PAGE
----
Moving down to the southern end of the neighborhood (in the lower left corner of the neighborhood map) you can see that a small chunk of Canãda College lies within the city limits, within the Farm Hill neighborhood. The bulk of the college is actually located within the city of Woodside, but one parking lot, the tennis courts, and the relatively new (it opened in August of 2010) 60-unit Canãda Vista apartment complex, which is fairly affordable and reserved exclusively for San Mateo Community College District faculty and staff, is on Redwood City land. That housing project is currently undergoing some sort of refurbishment, incidentally. It was slated to receive a new roof back in 2017, but either that project is taking a lot longer than planned, or something else is going on. Here is a current photo of the development, showing the extent of the current activity (which looks like a lot more than just a new set of roofs):

There is a lot more construction going on at Canãda College right now, but given that the rest of the campus lies outside the Farm Hill neighborhood, I’ll save that for another time.

Heading down Farm Hill Boulevard, you come to the excellent, and mostly wild, Stulsaft Park:

This is an excellent place to walk, especially if you like to get back to nature. There is a formal playground and “tot lot” at the park’s main entrance off Farm Hill Boulevard, along with restrooms and picnic tables. Head beyond the playground, however, and you quickly get into the wilder portion of this 42-acre park. Paths through this part of the park eventually lead you to two other park exits in the Farm Hill neighborhood (one on Silver Hills Rd., at the southwestern end of the park, and one on Parkdale Way, at the northeastern end of the park) and one into the Woodside Plaza neighborhood.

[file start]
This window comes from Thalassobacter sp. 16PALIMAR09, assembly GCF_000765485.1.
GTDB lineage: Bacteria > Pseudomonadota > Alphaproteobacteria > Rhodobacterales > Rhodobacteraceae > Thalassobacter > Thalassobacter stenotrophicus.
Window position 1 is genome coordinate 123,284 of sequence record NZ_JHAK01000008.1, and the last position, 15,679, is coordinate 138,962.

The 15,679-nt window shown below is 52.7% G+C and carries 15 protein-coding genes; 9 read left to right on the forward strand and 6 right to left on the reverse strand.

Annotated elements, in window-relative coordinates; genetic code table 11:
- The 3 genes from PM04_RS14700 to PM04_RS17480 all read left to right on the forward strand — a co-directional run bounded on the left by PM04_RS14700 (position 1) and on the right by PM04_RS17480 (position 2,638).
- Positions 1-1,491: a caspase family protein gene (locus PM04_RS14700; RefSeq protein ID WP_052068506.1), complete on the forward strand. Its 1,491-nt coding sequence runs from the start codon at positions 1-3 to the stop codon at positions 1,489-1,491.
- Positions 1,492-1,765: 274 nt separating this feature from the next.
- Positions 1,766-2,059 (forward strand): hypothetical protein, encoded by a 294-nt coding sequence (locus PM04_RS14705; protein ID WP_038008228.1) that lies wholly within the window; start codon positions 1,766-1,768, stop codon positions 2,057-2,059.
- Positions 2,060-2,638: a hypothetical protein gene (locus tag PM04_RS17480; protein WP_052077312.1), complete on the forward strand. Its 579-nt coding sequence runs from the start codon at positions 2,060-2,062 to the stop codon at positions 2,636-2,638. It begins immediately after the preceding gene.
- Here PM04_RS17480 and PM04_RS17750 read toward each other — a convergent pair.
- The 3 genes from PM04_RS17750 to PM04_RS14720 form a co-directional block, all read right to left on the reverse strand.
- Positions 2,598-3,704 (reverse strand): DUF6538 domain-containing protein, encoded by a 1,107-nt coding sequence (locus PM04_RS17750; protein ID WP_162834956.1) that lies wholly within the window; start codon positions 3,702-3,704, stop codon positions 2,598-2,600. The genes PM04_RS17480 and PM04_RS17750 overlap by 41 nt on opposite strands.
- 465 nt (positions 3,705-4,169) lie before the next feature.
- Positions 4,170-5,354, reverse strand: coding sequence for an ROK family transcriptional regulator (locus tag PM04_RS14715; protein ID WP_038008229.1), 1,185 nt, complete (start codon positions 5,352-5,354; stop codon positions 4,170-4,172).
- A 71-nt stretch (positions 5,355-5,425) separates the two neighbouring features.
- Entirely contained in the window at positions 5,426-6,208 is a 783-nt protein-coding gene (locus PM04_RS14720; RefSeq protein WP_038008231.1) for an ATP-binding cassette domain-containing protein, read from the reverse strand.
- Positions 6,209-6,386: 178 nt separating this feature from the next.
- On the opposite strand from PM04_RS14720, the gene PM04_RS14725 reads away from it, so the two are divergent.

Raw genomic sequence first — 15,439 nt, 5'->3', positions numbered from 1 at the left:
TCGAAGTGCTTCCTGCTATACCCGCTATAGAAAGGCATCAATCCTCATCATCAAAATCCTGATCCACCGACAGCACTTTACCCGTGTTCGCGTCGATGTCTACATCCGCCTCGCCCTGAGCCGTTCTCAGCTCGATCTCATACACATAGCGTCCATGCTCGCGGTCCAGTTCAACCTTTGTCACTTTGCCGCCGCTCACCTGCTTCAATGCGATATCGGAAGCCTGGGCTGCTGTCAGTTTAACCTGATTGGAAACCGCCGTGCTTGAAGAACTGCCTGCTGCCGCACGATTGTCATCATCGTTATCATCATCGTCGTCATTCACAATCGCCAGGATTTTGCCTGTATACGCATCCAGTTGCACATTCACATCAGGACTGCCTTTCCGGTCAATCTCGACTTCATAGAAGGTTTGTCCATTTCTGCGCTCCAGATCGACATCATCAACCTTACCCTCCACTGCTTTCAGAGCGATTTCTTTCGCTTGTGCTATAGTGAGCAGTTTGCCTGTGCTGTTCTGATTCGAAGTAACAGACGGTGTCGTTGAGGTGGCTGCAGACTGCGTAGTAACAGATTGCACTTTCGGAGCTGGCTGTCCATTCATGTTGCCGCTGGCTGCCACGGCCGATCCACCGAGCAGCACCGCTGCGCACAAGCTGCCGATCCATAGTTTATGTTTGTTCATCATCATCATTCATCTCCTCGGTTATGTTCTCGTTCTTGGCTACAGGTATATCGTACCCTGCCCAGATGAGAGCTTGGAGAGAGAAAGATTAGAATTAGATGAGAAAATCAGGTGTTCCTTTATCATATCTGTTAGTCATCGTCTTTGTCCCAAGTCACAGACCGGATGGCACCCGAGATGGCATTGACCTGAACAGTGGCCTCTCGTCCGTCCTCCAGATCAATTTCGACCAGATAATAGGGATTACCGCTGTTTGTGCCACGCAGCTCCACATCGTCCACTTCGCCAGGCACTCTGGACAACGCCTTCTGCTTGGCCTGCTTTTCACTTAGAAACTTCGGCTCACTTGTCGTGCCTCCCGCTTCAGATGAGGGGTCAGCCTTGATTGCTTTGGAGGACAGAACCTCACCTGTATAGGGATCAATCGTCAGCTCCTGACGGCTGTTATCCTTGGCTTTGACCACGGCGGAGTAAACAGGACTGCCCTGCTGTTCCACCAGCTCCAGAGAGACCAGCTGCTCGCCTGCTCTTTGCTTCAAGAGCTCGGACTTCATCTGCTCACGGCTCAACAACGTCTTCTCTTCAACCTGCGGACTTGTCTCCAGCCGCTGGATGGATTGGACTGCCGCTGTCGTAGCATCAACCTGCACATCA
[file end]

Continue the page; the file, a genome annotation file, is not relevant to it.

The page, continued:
Running through the length of the park is one of the three waterways that traverse the Farm Hill neighborhood. All eventually feed into Redwood Creek and thus flow out to the bay, but this, the largest of the three waterways, is the only one with a proper name: Arroyo Ojo de Agua. (The other two waterways are the Jefferson Branch of Redwood Creek, which begins at Upper Emerald Lake, and the Emerald Branch of Redwood Creek, which originates at Lower Emerald Lake.) I spent some time tracing this particular waterway, from its origins up in Emerald Hills through a nice-sized canyon just off Farm Hill Boulevard, through the residential area to the south and east of Farm Hill Boulevard, and finally to and through Stulsaft Park. Here is a picture of the creek just before it crosses Farm Hill Boulevard:

You’ll find this on the north side of Farm Hill Boulevard, in middle of the large undeveloped section across (and a bit further up) from Lonesome Pine Road. At the top of that canyon, incidentally, is the large property most people know as the Mount Alverno Convent — but since 2003 or so has been a Shinnyo-en USA Buddhist Temple. That it is where that tall tower you can easily see from a large part of the surrounding area is located: